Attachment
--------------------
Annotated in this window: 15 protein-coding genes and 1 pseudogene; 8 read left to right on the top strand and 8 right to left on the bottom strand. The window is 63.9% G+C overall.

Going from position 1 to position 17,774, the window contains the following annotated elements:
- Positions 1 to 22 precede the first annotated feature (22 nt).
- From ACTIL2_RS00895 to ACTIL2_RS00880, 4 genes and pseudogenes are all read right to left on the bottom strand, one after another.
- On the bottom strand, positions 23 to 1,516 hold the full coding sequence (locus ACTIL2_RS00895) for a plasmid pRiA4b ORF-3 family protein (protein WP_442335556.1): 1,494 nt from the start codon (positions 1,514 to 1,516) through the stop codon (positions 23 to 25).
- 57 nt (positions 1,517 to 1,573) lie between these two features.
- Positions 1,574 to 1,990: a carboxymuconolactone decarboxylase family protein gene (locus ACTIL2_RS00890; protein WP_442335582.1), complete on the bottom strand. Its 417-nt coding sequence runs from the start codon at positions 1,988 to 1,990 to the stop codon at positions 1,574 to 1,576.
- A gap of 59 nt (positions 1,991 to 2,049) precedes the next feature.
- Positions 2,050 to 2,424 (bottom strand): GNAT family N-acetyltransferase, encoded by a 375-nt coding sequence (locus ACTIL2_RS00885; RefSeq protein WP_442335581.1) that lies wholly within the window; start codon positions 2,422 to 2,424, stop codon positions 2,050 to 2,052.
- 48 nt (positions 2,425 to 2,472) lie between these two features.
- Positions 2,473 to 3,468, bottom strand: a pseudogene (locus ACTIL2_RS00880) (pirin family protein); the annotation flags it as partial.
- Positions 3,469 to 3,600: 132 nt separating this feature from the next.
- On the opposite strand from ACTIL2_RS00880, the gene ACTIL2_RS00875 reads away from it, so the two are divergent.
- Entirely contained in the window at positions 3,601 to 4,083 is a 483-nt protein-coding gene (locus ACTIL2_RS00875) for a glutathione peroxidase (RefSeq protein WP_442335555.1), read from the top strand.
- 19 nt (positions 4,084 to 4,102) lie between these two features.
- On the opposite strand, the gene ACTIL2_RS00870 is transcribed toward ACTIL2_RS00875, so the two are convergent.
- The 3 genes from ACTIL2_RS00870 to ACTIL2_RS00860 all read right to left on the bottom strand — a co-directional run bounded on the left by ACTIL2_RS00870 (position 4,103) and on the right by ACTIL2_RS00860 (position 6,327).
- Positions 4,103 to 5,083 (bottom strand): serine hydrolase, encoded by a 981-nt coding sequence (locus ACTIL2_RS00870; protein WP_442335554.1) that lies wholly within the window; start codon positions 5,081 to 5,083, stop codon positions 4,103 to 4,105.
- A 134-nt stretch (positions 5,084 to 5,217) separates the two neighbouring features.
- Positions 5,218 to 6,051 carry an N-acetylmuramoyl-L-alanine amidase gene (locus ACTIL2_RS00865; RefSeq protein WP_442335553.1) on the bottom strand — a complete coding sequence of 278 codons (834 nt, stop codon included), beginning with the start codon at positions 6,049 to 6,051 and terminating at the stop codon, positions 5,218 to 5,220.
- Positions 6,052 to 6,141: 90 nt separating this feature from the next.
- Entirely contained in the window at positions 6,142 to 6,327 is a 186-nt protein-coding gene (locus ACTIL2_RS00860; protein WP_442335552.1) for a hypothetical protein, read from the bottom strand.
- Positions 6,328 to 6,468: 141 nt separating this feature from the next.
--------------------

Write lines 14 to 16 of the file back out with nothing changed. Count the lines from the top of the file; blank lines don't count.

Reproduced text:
- Entirely contained in the window at positions 3,601 to 4,083 is a 483-nt protein-coding gene (locus ACTIL2_RS00875) for a glutathione peroxidase (RefSeq protein WP_442335555.1), read from the top strand.
- 19 nt (positions 4,084 to 4,102) lie between these two features.
- On the opposite strand, the gene ACTIL2_RS00870 is transcribed toward ACTIL2_RS00875, so the two are convergent.